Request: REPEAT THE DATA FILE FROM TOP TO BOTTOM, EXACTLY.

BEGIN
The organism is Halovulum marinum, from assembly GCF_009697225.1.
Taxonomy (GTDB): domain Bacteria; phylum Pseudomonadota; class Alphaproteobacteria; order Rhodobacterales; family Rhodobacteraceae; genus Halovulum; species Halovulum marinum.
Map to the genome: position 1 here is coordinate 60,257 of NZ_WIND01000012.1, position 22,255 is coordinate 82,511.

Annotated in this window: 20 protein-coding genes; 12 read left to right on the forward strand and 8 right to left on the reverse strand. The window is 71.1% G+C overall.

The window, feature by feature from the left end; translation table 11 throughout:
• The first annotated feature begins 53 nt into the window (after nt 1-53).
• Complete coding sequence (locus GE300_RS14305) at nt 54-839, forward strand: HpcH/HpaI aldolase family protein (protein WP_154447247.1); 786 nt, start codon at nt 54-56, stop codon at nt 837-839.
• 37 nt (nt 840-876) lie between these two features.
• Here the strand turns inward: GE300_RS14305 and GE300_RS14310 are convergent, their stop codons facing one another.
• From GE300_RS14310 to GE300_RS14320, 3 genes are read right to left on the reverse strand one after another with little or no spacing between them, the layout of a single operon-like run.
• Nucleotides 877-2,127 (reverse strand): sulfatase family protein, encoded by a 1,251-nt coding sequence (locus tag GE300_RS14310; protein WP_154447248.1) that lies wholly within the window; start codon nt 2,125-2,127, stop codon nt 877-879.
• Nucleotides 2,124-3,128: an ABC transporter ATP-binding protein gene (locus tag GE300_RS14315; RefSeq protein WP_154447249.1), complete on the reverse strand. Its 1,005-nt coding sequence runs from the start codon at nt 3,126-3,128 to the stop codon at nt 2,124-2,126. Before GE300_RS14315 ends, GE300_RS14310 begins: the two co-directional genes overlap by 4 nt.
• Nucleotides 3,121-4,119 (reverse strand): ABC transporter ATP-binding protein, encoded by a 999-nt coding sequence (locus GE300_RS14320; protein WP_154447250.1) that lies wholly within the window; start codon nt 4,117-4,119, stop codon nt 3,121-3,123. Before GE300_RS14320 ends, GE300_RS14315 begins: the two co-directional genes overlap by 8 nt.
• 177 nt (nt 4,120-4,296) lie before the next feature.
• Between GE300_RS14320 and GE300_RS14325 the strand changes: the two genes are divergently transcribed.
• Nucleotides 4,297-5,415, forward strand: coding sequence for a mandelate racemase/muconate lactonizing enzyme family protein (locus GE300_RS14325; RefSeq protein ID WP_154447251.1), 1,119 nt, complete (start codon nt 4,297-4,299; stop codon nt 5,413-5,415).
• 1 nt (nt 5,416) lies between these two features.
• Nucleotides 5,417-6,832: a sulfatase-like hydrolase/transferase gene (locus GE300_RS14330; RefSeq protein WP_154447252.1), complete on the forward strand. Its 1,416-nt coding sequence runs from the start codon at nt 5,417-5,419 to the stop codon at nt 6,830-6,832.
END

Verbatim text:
The organism is Halovulum marinum, from assembly GCF_009697225.1.
Taxonomy (GTDB): domain Bacteria; phylum Pseudomonadota; class Alphaproteobacteria; order Rhodobacterales; family Rhodobacteraceae; genus Halovulum; species Halovulum marinum.
Map to the genome: position 1 here is coordinate 60,257 of NZ_WIND01000012.1, position 22,255 is coordinate 82,511.

Annotated in this window: 20 protein-coding genes; 12 read left to right on the forward strand and 8 right to left on the reverse strand. The window is 71.1% G+C overall.

The window, feature by feature from the left end; translation table 11 throughout:
• The first annotated feature begins 53 nt into the window (after nt 1-53).
• Complete coding sequence (locus GE300_RS14305) at nt 54-839, forward strand: HpcH/HpaI aldolase family protein (protein WP_154447247.1); 786 nt, start codon at nt 54-56, stop codon at nt 837-839.
• 37 nt (nt 840-876) lie between these two features.
• Here the strand turns inward: GE300_RS14305 and GE300_RS14310 are convergent, their stop codons facing one another.
• From GE300_RS14310 to GE300_RS14320, 3 genes are read right to left on the reverse strand one after another with little or no spacing between them, the layout of a single operon-like run.
• Nucleotides 877-2,127 (reverse strand): sulfatase family protein, encoded by a 1,251-nt coding sequence (locus tag GE300_RS14310; protein WP_154447248.1) that lies wholly within the window; start codon nt 2,125-2,127, stop codon nt 877-879.
• Nucleotides 2,124-3,128: an ABC transporter ATP-binding protein gene (locus tag GE300_RS14315; RefSeq protein WP_154447249.1), complete on the reverse strand. Its 1,005-nt coding sequence runs from the start codon at nt 3,126-3,128 to the stop codon at nt 2,124-2,126. Before GE300_RS14315 ends, GE300_RS14310 begins: the two co-directional genes overlap by 4 nt.
• Nucleotides 3,121-4,119 (reverse strand): ABC transporter ATP-binding protein, encoded by a 999-nt coding sequence (locus GE300_RS14320; protein WP_154447250.1) that lies wholly within the window; start codon nt 4,117-4,119, stop codon nt 3,121-3,123. Before GE300_RS14320 ends, GE300_RS14315 begins: the two co-directional genes overlap by 8 nt.
• 177 nt (nt 4,120-4,296) lie before the next feature.
• Between GE300_RS14320 and GE300_RS14325 the strand changes: the two genes are divergently transcribed.
• Nucleotides 4,297-5,415, forward strand: coding sequence for a mandelate racemase/muconate lactonizing enzyme family protein (locus GE300_RS14325; RefSeq protein ID WP_154447251.1), 1,119 nt, complete (start codon nt 4,297-4,299; stop codon nt 5,413-5,415).
• 1 nt (nt 5,416) lies between these two features.
• Nucleotides 5,417-6,832: a sulfatase-like hydrolase/transferase gene (locus GE300_RS14330; RefSeq protein WP_154447252.1), complete on the forward strand. Its 1,416-nt coding sequence runs from the start codon at nt 5,417-5,419 to the stop codon at nt 6,830-6,832.